What if you knew how to get at what is really going on for your child? The source of most problems is often upset emotions and underneath that, if you look deeply at it, you’ll often find dearly held beliefs or a conflict in values. Your child and all of us are always assessing, “Do I feel okay about this…, him…, her…, them?” Or, “Do I not feel okay about this…, him…, her…, them?
The good news is that you don’t have to know what the source of your child’s internal conflict is for you to help them. This is where I use the Content/Process Shift. It is an extremely practical and useful counseling tool that any parent can use so their child can meet everyday challenges more resourcefully. Here is my explanation of what this tool offers and how to use it.
The Content/Process Shift tool will help you access what is really going on for your child because you will be able to easily shift down underneath the story or the content about what was said so that you can go deeper to the real needs, feelings or conflict in values your child has.
Here are some specific ways to define and notice what is content, “a story”:
Content refers to the surface discussion or argument…it is a conversation full of description about what happened — who said what and who reacted in what way.
Content also refers to what didn’t happen that was upsetting or what someone neglected to say (which implies there was a critical juncture where something should have been said or done, but wasn’t which that left your child feeling upset.)
Content reveals what did or didn’t happen that was the trigger for the emotions (upset ones or the really, really good feelings, too, in some cases.)
Being stuck in surface content can cost your child:
- Your child can be stuck in the role of persecutor, i.e. punishment of someone or something. Example: (Older sister talking about younger sister.) “She keeps coming into my room, she won’t leave me alone and she is always taking my things!”
- Your child can be stuck in the role of victim, victimized by someone or something. Example: “He hates me and wants to get me in trouble!”
- Your child can be stuck in the role of avenger and talk about vengeance. Example: “I’ll get him, her, them for doing that to me!”
- Your child can be stuck in the role of the unjustly accused and go on a counter-attack, be defensive. Example: “Nobody made sure to tell me what I was supposed to do so it’s not my fault!”
Here are some specific ways to define and identify the underlying emotional process:
Process refers to our emotional and psychological process that has us in reaction to what is going on; it is all about what is underneath and usually goes unspoken. Try to “listen” for what isn’t being said, but is being felt.
Process is how we represent the world to ourselves – it is what we value, how we feel, what we need that isn’t getting taken care of, how we feel pulled apart by two conflicting needs or values or allegiances.
How we process what is happening around us ends up identified as a feeling state – especially when we feel like we are losing or being identified as a loser – all of us try to avoid losing and often that is the source of an upset for your child.
If you don’t immediately know how your child is feeling by listening to the words they are saying then try noticing their tone of voice, body language and facial expressions.
Example: “Does that glare mean you are furious or that you feel hurt/wounded/betrayed?” Note: few boys want to hear the words “hurt feelings” – some of them can hear about wounds or betrayal or being metaphorically, “kicked in the gut.”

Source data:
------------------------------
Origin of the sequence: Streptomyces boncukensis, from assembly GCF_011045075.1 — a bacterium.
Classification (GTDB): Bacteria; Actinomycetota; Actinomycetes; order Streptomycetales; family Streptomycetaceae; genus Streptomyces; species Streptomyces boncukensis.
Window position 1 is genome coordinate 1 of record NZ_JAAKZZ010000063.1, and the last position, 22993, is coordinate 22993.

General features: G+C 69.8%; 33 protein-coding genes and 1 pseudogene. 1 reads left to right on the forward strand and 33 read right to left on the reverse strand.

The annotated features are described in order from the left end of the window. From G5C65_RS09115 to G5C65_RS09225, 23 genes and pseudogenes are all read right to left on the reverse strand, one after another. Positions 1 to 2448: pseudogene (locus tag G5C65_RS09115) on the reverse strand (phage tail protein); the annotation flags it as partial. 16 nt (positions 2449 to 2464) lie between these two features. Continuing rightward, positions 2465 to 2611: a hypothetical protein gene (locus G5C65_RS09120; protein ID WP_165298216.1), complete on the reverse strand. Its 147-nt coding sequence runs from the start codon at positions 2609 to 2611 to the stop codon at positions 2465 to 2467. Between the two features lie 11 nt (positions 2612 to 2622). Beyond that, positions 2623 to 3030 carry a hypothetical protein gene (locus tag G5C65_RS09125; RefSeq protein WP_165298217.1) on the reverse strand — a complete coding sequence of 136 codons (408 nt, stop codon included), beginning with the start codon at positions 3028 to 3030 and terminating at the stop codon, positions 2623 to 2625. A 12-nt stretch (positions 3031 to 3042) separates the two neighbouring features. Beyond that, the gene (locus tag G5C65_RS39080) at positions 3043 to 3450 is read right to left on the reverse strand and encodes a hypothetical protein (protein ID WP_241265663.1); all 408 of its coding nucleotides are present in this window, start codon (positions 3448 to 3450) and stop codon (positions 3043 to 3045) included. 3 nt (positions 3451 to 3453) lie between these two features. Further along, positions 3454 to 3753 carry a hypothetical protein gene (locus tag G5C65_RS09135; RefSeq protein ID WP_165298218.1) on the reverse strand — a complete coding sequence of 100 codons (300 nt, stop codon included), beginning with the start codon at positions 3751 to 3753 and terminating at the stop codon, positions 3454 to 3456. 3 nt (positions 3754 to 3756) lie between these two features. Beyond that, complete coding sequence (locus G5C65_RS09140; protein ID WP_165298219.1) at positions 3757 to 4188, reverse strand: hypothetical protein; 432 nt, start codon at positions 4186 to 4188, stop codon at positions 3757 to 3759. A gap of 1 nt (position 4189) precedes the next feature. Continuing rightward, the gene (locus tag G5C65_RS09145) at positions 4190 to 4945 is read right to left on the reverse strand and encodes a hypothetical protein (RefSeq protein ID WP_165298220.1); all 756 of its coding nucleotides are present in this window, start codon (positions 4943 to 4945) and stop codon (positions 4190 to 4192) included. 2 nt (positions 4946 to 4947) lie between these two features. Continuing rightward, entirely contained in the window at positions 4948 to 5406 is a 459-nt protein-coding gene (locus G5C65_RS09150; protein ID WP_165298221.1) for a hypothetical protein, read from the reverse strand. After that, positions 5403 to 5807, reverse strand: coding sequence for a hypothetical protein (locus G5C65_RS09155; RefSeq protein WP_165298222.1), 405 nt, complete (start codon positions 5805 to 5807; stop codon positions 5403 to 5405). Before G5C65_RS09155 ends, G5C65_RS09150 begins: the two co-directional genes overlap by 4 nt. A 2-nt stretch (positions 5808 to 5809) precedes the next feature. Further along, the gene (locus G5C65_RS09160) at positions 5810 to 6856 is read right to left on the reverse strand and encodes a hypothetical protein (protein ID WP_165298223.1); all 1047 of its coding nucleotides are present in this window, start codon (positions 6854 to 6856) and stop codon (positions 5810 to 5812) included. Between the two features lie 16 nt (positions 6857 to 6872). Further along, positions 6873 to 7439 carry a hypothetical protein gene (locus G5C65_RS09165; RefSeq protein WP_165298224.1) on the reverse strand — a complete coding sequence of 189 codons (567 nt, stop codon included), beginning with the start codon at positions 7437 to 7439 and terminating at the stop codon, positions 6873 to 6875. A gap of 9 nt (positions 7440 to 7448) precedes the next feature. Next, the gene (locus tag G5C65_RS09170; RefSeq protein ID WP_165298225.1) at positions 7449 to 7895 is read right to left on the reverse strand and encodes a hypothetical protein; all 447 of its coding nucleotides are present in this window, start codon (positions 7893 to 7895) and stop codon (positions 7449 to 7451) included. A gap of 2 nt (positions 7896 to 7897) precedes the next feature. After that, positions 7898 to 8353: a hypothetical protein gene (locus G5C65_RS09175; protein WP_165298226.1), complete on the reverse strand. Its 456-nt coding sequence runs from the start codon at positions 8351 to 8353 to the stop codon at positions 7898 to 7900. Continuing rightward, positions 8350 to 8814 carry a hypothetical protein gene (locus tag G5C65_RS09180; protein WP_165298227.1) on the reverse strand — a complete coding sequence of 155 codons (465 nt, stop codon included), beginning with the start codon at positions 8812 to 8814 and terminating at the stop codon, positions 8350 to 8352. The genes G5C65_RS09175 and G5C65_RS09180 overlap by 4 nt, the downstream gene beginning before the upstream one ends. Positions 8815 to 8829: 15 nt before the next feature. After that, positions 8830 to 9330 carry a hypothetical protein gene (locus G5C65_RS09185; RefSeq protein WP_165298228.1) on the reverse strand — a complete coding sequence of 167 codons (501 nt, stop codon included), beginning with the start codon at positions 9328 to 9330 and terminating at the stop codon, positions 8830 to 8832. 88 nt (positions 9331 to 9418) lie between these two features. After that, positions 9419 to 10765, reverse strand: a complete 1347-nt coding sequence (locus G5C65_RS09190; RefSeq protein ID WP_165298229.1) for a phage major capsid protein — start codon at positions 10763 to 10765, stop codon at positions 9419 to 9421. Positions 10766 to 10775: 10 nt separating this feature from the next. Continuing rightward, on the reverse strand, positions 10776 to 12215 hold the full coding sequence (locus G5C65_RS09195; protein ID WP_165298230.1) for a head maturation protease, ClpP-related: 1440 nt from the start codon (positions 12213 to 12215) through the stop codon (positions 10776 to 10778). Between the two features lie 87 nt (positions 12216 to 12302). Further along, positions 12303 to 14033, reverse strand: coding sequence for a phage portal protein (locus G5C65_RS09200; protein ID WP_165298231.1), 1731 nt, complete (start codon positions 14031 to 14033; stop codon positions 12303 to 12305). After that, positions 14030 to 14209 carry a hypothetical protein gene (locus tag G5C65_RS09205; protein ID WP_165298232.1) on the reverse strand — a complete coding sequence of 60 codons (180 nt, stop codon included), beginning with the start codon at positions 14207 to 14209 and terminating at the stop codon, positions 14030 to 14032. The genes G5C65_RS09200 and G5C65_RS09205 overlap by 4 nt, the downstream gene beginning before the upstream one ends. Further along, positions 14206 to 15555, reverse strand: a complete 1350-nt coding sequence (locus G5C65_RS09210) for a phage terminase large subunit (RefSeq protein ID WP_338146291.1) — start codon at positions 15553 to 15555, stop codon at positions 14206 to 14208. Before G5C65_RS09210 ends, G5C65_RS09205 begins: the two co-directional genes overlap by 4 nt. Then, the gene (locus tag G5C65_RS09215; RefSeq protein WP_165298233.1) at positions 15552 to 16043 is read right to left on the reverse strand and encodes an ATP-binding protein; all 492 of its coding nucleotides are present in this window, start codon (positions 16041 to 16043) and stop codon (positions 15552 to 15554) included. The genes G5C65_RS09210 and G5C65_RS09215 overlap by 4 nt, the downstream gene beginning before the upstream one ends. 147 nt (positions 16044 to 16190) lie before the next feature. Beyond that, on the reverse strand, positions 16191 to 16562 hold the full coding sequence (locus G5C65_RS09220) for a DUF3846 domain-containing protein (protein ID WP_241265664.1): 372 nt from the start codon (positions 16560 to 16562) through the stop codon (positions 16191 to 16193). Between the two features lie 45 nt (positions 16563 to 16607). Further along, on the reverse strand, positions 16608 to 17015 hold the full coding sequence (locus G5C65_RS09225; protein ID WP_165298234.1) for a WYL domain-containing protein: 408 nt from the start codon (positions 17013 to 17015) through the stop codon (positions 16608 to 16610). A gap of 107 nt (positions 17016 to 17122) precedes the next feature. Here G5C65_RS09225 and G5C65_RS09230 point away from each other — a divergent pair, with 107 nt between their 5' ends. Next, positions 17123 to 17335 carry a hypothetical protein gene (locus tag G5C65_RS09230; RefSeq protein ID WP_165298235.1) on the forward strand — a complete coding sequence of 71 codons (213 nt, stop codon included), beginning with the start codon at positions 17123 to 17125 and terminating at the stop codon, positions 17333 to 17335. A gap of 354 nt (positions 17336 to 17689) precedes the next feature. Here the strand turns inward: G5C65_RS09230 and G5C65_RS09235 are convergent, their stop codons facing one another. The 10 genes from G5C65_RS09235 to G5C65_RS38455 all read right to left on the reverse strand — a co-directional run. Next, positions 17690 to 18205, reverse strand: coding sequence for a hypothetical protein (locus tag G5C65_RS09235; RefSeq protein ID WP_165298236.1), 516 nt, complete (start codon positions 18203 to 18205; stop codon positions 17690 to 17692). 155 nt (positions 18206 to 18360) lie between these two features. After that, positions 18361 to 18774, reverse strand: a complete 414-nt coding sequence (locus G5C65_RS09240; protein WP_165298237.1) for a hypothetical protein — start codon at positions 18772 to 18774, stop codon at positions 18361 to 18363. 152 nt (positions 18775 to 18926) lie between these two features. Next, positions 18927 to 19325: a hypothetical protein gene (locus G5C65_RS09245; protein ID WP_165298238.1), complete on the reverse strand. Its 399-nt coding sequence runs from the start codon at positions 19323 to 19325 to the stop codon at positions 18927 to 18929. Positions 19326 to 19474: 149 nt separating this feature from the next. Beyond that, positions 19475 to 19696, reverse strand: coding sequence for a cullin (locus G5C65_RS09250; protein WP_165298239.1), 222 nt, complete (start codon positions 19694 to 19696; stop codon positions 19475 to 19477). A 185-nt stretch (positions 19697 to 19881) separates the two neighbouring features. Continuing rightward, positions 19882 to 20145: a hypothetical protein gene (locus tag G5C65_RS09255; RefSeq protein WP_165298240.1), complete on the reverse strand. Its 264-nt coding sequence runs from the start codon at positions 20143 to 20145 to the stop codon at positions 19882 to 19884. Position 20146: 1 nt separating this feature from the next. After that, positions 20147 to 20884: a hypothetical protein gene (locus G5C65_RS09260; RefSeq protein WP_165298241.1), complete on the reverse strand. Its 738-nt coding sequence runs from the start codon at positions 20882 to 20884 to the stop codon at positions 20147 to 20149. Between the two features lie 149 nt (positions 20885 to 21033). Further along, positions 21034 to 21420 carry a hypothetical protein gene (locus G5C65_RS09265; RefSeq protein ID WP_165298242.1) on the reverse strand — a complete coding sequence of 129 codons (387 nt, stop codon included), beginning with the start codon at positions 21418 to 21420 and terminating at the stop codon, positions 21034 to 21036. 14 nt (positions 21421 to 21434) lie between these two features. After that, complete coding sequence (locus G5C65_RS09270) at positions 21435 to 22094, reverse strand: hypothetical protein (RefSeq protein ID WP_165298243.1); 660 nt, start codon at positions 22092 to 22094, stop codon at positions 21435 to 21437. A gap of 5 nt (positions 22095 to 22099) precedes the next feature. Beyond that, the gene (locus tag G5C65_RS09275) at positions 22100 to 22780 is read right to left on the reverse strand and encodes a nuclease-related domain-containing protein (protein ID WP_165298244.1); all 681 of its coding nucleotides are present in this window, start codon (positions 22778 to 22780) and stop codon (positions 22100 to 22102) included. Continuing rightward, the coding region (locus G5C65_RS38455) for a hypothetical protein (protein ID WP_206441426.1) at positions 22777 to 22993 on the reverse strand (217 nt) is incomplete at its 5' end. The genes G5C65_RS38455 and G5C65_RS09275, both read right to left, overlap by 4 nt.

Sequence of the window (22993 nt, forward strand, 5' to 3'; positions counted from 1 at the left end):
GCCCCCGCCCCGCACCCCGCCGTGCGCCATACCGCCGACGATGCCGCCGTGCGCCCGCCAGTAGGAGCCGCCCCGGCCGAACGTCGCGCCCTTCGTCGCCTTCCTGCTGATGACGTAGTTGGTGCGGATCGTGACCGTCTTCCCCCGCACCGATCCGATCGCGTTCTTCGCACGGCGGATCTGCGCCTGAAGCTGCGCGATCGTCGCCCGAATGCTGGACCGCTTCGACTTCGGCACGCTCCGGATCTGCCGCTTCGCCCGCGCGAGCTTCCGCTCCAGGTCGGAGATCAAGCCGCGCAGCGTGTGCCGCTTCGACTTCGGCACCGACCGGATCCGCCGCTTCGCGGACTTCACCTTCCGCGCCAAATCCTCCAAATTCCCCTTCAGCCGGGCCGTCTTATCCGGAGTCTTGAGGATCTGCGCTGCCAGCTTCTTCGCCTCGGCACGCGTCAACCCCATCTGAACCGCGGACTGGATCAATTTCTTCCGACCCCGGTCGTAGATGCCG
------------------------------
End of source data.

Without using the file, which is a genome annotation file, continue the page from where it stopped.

Describe their body language, tone of voice, facial expressions to them and tentatively assign a feeling state so they can refute it or agree or give you a more accurate descriptive phrase instead.
Bringing up into consciousness and speaking out loud what is emotionally upsetting is beneficial.
When you can help your children identify their underlying emotional process it will give them more freedom to choose how they want to respond rather than just reacting in their habitual way. This ability to shift out of reactive habits is the essence of emotional intelligence.
Your child can begin to learn how to make distinctions between the content, “their story” and their process, thus increasing their EQ (emotional quotient/intelligence.)
If you practice this every couple of days…even tentatively… you will eventually get good at this. Especially you will notice your child has several feeling state patterns which will give you clues as to how they react most of the time. Then, when the clues are different, you will know it is a different feeling state this time, and you can try guessing about some different feeling states.
MAD, SAD, SCARED (scared is usually underneath “mad” or “sad”) and GLAD.
For older kids you will want to add in the words that add more psychological context to the emotions/feeling states: LOSING, DOUBTFUL, BETRAYED, WORRIED, FRUSTRATED, CONFUSED, LONGING, TRAPPED, STUCK, STUPID, EMBARRASSED, ASHAMED, REJECTED, DISAPPOINTED, HURT, etc.
And remember to reflect the positive states that kids sometimes overlook in our problem-oriented society: CONFIDENT, WINNING, CLEAR, CERTAIN, PROUD, TRUSTING, CARING, ACCEPTING, EMPATHETIC, PASSIONATE, UNDERSTANDING, HOPEFUL, etc.
You don’t have to know exactly how they are feeling or what their underlying conflict in values is or their unspoken commitments are. The whole point is for the two of you to be able to help your child learn how to make these distinctions. When children become clear about their own process and about others’ process then they will have true emotional intelligence. Being able to make distinctions about “it is this, not that” (and then feel secure enough to reveal those feelings and values to someone safe, starting with you, their parent) is a life skill children can use to their benefit throughout their life.
Jill Valenti, Parenting Coach & Family Counselor